Research has indicated that higher levels of protein in your dog’s diet could lead to kidney failure. Do you know if what you are feeding dog is safe? Are you harming the health of your furry friend by giving too much protein in your dog’s diet?
The studies that showed a connection to high protein levels and kidney failure that the started concerns about protein levels in a dog’s diets was not researched properly. The research was performed on rats, not dogs. Rats mainly eat plants as their normal diet. Therefore a rats biological makeup would mean it would have trouble digesting a diet containing high levels of protein. Rats have difficulty excreting protein due to their natural dietary needs, not because the high protein diet causes kidney failure.
So, where do we stand on protein in your dog’s diet? Dogs are naturally omnivorous. In the wild, dog’s would hunt or scavenge for food. The dog’s diet would normally be of both animals and plants. Naturally dogs are meat eaters too. because of this, a dog can easily cope with a diet consisting of 30% protein or more.
When the protein intake is lowered in a dog’s diet, renal function does not improve. Renal lesions are not less likely to form when a dog is being fed a low-protein diet. It is not until a blood urea nitrogen, or BUN, test indicates a level of 75, then a reduction in protein intake should be considered.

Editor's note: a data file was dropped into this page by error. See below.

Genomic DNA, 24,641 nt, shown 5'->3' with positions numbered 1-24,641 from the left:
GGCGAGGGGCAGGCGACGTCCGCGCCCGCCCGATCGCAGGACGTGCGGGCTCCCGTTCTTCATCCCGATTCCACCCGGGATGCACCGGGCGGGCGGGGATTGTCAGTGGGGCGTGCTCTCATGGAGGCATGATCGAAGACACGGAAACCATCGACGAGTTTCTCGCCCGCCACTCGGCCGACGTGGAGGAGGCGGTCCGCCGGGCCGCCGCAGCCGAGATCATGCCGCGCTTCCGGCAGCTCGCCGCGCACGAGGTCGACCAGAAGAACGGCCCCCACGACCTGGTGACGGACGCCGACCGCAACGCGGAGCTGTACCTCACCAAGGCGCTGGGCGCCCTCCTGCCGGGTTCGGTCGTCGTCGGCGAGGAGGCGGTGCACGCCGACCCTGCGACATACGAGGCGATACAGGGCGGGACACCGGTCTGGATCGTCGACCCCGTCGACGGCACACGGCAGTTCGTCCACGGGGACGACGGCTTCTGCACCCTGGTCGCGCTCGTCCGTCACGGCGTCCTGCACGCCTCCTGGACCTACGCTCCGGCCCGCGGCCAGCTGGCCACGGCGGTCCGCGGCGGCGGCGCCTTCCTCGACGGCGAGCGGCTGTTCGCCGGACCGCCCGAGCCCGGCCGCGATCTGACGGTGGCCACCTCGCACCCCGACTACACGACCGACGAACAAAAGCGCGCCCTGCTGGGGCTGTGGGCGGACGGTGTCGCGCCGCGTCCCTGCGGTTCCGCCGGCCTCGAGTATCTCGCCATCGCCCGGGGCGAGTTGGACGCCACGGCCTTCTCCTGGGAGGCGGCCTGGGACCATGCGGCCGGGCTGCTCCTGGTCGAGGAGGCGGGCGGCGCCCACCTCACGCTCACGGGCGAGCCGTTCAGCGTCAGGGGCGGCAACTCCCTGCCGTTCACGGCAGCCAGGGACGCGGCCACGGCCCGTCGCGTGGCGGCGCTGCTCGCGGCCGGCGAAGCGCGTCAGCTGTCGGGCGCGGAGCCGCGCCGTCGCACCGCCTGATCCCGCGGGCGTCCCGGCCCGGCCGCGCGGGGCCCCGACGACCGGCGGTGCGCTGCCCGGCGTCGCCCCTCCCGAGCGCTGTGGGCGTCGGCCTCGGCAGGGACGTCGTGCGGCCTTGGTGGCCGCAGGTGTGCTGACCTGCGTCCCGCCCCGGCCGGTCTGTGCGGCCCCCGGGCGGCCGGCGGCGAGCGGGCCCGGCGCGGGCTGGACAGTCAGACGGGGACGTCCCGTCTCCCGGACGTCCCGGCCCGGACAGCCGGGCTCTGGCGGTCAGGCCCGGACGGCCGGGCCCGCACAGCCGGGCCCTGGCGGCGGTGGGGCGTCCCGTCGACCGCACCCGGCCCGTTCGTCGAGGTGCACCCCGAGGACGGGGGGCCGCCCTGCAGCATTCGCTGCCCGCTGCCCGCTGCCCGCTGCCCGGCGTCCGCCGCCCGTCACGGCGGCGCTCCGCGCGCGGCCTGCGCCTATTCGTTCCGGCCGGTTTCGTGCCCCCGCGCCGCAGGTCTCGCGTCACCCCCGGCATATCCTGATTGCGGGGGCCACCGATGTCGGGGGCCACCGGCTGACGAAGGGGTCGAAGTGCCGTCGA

If you have worries about how much protein is in your dog’s diet, you should make a appointment with you vet. Your vet can advise you on your dog’s diet.
It is not correct that dog’s can not normally digest high levels of protein. Kidney problems do not result from having high levels of protein in your dog’s diet. Large amounts of protein are digested safely in your dog’s diet, particularly when they mainly come from animal origins.
Ten amino acids should be given in your dog’s diet through protein. Only twelve of 22 amino acids can be produced in your dog’s liver. Because of this meat such as heart, spleen, and meat by-products should all be in your dog’s diet.
If you purchase high-quality dog food it should contain meat as the main ingredient. This will provide the right amount of protein in your dog’s diet. If you think about a dog in its natural environment. Would you see a wild dog grazing in a cornfield at mealtime?
Senior dogs should not be put on lower protein diets just because of age. In fact, some older pets require a dog’s diet that is higher in protein than when they were at a younger adult stage. Unless your vet advises not to, you should always provide your pet the advantage of quality protein in your dog’s diet.
Feeding your dog protein should not cause you concern. We all want what is best for our dog’s and nature tells us that protein will help your dog to live a healthy life. If you have questions about protein and kidney failure in your pet, then you should speak to your vet about your dog’s diet.